Get our newsletter delivered directly to your inbox
I have already subscribed | Do not show this message again
Your email has been successfully registered.
Pope Francis highlighted the crisis of world organizations such as the United Nations.
Pope Francis said Friday in an interview with an Argentine media outlet Telam that Latin America and the Caribbean are in a slow transition of struggle from the dream of San Martin and Bolivar for the region's unity.
"It has always been a victim and will be a victim until it does not finish liberating itself, of exploiting imperialisms. All countries have that. I do not want to mention them because they are so obvious that everybody sees them", he added.
On the other hand, Francis called to face the crisis with solidarity for others, to risk and take their hand, as the only way out of this situation, in a comment on how to return to the conditions before the pandemic in an interview with an Argentinean media.
"You can't get out of the crisis alone; you get out by taking risks and taking the other person's hand. If you don't do it, you can't get out. So, this is the social aspect of the crisis. This is a crisis of civilization", he pointed out in one of them.
"Either we all get out, or none of us gets out. The pretension that only one group can get out of the crisis may give you salvation, but it is partial salvation, economic, political, or of certain sectors of power. But it is not a total solution. You are imprisoned by choice of power you have made", he said.
The Supreme Pontiff said that the fact that Africa is so much in need of vaccines means something has gone wrong. "Notice, the mere fact that Africa does not have the vaccines or has the minimum doses means that other interests also dosed salvation from the disease," he said.
Environment and political systems
He also referred to the fact that nature is also in crisis. "You use nature and it comes down on you. An overheated world also takes us away from constructing a just, fraternal society," he said.
"It is very curious about the mutation of viruses because we are facing a viral and global crisis—a global crisis in our relationship with the universe. We do not live in harmony with creation, with the universe. And we slap it all the time. We misuse our forces. Some people do not imagine the danger humanity lives today with this overheating and manipulation of nature," he declared.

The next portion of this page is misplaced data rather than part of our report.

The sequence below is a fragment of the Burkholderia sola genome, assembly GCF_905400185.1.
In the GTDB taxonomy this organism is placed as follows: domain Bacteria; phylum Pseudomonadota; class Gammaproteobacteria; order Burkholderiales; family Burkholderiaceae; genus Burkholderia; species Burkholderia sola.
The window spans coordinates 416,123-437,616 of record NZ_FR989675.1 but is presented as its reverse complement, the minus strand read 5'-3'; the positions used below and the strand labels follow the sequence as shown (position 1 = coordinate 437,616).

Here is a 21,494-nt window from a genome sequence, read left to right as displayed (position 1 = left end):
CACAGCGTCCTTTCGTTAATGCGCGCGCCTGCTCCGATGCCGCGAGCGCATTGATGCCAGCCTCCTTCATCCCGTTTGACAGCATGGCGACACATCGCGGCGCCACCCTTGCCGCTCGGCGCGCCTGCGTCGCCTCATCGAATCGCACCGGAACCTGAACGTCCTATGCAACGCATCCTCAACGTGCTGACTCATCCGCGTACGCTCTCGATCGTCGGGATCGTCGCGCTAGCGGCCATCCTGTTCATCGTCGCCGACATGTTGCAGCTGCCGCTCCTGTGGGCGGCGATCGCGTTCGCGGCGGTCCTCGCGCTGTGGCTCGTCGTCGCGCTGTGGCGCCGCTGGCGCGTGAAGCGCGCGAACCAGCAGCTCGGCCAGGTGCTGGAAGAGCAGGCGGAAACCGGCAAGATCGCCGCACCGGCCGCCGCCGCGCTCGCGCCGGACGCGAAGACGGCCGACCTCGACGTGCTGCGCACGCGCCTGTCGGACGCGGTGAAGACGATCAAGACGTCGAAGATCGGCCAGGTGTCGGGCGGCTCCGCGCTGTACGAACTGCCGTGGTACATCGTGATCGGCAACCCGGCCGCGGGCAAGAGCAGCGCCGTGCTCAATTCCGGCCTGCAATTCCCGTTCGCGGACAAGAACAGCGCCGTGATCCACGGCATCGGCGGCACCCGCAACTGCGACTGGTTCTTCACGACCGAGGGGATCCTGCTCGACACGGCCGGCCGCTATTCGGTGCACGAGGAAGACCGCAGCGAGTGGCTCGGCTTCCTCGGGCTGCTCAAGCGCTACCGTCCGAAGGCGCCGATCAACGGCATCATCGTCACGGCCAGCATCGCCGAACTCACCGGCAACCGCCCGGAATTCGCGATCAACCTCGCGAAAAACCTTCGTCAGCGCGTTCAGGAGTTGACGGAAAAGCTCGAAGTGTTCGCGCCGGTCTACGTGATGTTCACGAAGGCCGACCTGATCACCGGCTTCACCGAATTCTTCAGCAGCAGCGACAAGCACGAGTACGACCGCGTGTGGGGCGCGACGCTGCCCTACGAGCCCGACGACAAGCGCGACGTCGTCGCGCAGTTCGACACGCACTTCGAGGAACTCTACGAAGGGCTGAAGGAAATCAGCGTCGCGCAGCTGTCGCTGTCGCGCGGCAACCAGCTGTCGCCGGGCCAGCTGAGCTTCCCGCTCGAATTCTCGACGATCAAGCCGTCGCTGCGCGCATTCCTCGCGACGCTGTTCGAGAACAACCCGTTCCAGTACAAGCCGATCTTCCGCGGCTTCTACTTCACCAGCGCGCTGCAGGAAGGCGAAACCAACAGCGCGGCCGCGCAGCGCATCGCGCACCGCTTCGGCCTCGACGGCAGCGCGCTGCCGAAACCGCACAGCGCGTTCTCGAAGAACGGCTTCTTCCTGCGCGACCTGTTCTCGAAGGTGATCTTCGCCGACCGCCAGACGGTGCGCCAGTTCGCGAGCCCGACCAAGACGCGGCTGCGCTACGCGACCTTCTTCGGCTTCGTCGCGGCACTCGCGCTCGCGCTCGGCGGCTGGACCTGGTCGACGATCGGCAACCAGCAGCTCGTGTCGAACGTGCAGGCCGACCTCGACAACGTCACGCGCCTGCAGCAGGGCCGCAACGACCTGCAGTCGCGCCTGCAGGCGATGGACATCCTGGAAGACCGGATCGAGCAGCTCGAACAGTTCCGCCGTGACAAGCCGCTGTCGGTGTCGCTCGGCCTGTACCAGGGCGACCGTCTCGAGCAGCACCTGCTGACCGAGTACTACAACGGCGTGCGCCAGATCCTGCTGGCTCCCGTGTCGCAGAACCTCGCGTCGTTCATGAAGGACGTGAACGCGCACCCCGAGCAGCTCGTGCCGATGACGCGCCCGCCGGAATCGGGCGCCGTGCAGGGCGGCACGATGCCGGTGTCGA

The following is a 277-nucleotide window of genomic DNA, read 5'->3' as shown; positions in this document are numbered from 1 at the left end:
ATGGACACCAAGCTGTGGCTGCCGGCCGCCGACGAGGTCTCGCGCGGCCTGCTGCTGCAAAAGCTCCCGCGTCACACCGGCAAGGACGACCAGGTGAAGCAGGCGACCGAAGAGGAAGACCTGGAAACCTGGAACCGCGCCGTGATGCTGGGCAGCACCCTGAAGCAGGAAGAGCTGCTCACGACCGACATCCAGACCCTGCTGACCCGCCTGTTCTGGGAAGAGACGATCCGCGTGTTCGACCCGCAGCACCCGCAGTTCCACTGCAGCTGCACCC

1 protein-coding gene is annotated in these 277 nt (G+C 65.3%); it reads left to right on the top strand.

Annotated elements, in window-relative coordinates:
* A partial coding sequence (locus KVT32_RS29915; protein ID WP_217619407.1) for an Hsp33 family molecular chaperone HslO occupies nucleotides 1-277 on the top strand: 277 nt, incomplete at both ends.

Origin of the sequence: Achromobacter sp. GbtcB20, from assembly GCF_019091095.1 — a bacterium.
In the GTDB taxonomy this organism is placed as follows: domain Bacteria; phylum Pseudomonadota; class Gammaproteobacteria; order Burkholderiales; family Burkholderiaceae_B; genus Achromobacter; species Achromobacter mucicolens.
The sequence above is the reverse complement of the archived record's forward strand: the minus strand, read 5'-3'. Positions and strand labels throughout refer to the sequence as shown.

The head of state of the Holy See of the Catholic Church insisted that nature cannot be thought of without humanity. "It is like that passage in Genesis: 'Grow, multiply and dominate the Earth.' To dominate is to enter into harmony with the Earth to make it fruitful. And we have that vocation.
In this sense, he highlighted the philosophy of life of the Amazonian aborigines, where living well means living in harmony with nature. "Because we cannot separate the social from the environmental. The life of men and women develops within an environment," he assured.
"I repeat: nature never forgives, not because it is vengeful, but because we set in motion processes of degeneration that are not in harmony with our being. A few years ago, I froze when I saw a photo of a ship that had passed the North Pole for the first time. The navigable North Pole! What does this mean? That the ice is being destroyed, dissolving, by warming. When you see these things, we must slow down," he stressed.
Youth and politics
On the other hand, Francisco explained why young people do not get involved in politics. He indicated that they are discouraged in the face of so many situations of mafia arrangements and corruption.
"And yet we need them because they are the ones who have to propose salvation to universal policies. And why salvation? Because if we do not change our attitude towards the environment, we are all going to the well," he said.
He commented that young people have to learn about science, politics and coexistence, but he enunciated that he trusts them. "It is important to help young people in this socio-political commitment and, also not to "pull the wool over their eyes" Although today, I think the youth are more aware. today they are more awake, more alive".
Likewise, he considered that it is essential to reinstate the intergenerational dialogue. "The young person, when he meets his grandfather or grandmother, receives wisdom, receives things and takes them forward. And when he or she meets the grandson or granddaughter, the old person has hope," he remarked.